I read Defiant Joy because I wanted to know who Chesterton was. Unfortunately, this book is almost entirely about Chesterton's works and little about the man who wrote them.
Little is known of his early life. He began his formal education when he was about nine. He was “adequate” in his studies. He was involved in a Junior Debating Club. The twelve gifted young men talked about everything and they were Chesterton's lifelong friends.
Having just turned twenty one (1895), he was invited to write for the magazine Academy. He then worked for publishers, reading unsolicited manuscripts. He began to do some prose writing in the evenings (he was already composing poetry). He published two books in 1900, a book of nonsense verse and another of “unremarkable” verse. Neither launched his literary career.
In the autumn of 1896 he was smitten by Frances Blogg, who would become his wife in 1901.
His book reviews were noted and he emerged as a talented critic. He delighted in playing with language and was an artist in words.
He began writing for the Daily News in 1901. That same year he was invited to write a critical biography of Robert Browning. It was well received although he was criticized for “almost studied indifference regarding the use of dates.” (50) He seemed to quote from memory and was frequently sloppy in that memory. But he had “keen analysis and brilliant prose.” Where he had been known only as a journalist before, now he was a writer, a “man of letters.”
Belmonte goes historically through all of Chesterton's literary creations. There are long quotes from Chesterton's own biography and long quote from those who wrote about him, including biographers and critics.
Of particular interest to me was his Orthodoxy, published when Chesterton was only thirty-four (1908). Chesterton said, “It is the purpose of the writer to attempt an explanation, not of whether the Christian Faith can be believed, but of how he has personally come to believe it.'” (112) “As an account of one man's journey to faith, its power to move, challenge, and inspire remains undimmed.” (112)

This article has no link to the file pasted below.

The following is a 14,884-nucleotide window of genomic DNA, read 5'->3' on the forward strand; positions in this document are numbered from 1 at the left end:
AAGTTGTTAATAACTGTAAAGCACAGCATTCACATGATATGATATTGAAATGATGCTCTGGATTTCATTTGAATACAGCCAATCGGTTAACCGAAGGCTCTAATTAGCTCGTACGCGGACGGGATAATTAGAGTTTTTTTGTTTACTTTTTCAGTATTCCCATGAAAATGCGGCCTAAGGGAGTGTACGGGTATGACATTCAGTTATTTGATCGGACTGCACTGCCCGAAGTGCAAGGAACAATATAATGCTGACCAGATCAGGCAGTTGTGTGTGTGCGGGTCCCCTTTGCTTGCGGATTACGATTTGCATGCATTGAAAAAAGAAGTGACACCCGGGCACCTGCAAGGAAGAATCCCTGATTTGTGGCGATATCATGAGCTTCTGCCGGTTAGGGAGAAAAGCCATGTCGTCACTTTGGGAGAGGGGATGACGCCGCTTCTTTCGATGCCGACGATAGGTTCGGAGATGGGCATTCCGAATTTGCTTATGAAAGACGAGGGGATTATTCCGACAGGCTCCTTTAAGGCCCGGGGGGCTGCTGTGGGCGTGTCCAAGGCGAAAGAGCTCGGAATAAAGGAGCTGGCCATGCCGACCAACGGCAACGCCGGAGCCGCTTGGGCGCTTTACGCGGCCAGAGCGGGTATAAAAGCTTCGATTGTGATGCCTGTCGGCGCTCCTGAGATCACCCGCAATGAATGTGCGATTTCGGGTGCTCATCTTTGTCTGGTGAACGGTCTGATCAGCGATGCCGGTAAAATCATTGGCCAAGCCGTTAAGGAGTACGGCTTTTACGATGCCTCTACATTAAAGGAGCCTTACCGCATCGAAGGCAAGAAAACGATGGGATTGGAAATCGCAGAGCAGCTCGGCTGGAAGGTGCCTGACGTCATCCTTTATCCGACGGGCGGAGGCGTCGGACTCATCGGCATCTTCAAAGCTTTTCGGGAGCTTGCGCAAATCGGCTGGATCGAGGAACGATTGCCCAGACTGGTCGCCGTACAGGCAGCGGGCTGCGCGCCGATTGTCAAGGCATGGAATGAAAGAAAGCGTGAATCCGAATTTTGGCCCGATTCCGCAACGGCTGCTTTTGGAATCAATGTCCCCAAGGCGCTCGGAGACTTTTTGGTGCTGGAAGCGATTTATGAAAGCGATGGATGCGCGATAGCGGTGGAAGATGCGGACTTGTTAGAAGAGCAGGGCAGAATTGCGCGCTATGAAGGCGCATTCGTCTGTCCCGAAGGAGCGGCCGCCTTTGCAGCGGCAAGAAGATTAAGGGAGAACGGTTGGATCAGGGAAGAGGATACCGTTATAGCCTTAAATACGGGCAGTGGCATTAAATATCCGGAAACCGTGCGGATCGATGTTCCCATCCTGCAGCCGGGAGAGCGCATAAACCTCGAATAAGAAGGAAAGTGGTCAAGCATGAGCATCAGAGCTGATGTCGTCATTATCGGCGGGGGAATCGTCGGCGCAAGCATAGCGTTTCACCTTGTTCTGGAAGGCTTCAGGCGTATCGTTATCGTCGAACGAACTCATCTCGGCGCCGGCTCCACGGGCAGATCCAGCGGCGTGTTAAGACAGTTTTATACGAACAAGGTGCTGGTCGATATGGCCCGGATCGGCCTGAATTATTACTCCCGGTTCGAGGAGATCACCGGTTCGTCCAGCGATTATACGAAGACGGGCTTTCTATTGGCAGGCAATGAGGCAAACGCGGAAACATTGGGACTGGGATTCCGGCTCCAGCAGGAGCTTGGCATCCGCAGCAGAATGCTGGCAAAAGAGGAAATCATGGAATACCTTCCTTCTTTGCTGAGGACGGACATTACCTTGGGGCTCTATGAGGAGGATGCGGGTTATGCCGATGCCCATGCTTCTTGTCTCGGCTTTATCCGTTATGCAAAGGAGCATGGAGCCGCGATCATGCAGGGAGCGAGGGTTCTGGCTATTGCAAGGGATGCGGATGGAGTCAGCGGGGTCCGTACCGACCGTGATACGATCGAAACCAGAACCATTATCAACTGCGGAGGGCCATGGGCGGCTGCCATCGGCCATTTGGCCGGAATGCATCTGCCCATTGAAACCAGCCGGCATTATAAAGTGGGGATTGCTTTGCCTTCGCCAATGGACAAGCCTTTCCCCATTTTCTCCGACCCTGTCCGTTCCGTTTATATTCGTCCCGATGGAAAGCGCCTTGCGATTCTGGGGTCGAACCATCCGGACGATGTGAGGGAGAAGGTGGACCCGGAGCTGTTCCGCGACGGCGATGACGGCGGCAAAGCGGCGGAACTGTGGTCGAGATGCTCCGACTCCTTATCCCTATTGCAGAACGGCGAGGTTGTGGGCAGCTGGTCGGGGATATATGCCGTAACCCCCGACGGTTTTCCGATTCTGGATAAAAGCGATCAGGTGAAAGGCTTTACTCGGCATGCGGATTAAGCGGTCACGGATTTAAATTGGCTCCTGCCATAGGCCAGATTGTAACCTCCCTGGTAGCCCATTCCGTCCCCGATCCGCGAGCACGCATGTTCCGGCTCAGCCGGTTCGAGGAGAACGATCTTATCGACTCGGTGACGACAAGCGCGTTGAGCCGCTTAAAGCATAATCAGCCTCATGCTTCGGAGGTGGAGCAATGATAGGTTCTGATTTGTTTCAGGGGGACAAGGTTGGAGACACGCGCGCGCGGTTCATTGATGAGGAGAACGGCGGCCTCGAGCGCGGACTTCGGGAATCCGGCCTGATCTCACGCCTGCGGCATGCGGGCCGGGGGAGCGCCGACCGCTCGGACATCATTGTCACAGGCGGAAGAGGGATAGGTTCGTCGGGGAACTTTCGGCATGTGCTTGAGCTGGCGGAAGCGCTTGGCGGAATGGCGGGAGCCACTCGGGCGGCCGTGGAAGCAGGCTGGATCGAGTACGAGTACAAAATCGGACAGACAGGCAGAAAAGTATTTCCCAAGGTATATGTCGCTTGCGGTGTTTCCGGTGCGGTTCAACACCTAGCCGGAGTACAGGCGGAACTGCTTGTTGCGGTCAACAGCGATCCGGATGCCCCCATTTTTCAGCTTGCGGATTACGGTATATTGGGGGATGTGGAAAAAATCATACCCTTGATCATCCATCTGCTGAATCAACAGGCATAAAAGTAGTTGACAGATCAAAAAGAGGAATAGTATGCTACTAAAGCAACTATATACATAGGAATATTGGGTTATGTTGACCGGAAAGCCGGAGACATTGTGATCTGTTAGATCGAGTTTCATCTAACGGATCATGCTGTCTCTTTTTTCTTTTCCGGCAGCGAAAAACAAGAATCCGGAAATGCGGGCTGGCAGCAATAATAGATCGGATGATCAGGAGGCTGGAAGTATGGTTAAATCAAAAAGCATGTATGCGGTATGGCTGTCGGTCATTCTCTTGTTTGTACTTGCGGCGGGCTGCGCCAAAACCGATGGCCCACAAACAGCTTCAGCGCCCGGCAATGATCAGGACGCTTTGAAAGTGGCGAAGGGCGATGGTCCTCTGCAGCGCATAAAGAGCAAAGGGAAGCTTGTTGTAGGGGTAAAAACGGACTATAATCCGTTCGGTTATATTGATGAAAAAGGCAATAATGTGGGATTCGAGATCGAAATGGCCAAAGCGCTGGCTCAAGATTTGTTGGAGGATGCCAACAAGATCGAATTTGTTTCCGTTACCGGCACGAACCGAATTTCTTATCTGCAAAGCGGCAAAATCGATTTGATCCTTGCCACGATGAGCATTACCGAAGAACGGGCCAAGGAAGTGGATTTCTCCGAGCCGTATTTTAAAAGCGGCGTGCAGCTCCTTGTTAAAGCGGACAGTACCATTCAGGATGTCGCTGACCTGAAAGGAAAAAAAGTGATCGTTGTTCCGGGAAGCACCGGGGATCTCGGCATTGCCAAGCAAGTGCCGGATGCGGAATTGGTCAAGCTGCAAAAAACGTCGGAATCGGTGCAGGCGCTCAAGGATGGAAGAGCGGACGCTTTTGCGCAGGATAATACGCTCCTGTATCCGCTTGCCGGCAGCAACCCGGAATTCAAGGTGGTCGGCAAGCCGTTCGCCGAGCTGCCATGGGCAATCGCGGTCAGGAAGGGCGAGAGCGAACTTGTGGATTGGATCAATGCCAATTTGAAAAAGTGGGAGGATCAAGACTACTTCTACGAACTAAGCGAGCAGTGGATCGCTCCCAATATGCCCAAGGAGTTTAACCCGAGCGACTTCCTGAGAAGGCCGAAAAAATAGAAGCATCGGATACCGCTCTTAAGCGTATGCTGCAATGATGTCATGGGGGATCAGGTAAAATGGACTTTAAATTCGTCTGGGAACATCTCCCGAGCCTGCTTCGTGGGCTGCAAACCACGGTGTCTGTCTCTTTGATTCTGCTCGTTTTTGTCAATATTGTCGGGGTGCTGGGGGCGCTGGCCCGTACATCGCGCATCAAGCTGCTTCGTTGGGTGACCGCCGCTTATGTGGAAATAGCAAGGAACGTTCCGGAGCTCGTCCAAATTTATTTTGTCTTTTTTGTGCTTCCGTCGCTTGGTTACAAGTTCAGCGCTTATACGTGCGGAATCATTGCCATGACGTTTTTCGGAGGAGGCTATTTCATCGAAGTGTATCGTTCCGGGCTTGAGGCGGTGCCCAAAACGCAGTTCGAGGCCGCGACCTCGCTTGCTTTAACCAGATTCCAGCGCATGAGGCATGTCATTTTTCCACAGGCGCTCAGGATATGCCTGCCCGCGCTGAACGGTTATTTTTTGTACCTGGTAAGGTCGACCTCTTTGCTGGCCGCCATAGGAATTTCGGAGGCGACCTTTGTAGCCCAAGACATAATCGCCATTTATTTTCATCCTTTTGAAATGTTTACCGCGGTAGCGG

The Man Who Was Thursday was published two years later. One reviewer called it “'a satirical skit'” about anarchists who set out to restore chaos and take up the bomb. (133) It contained “'wit and paradox'” and was either fantasy or a sermon. (134) (Belmonte spends 16 pages on this title.)
In The Everlasting Man (1925) Chesterton set out to give an intellectual case for Christianity. C. S. Lewis read this book and it became a catalyst for his conversion.
Chesterton's lat literary achievement was his Autobiography, published shortly after his death (1936).
Those wanting to know of Chesterton's personal life (as I did) will be disappointed. Those looking for an extensive commentary on the evaluations and impact of Chesterton's writing will find this to their liking. Belmonte did tons of research (603 footnotes, the list being 28 pages long). His quotes from other authors are frequent and long, often a page or more in length.
If you want to teach a high school literature course on Chesterton, this would make a good text book. If you want to know Chesterton, I'd look elsewhere. Of Chesterton, John Kennedy (a New York Times Correspondent) said, “The man was a paradox personified.” (271) It's too bad Belmonte didn't capture that person.
This book was provided for review by Thomas Nelson Publishers.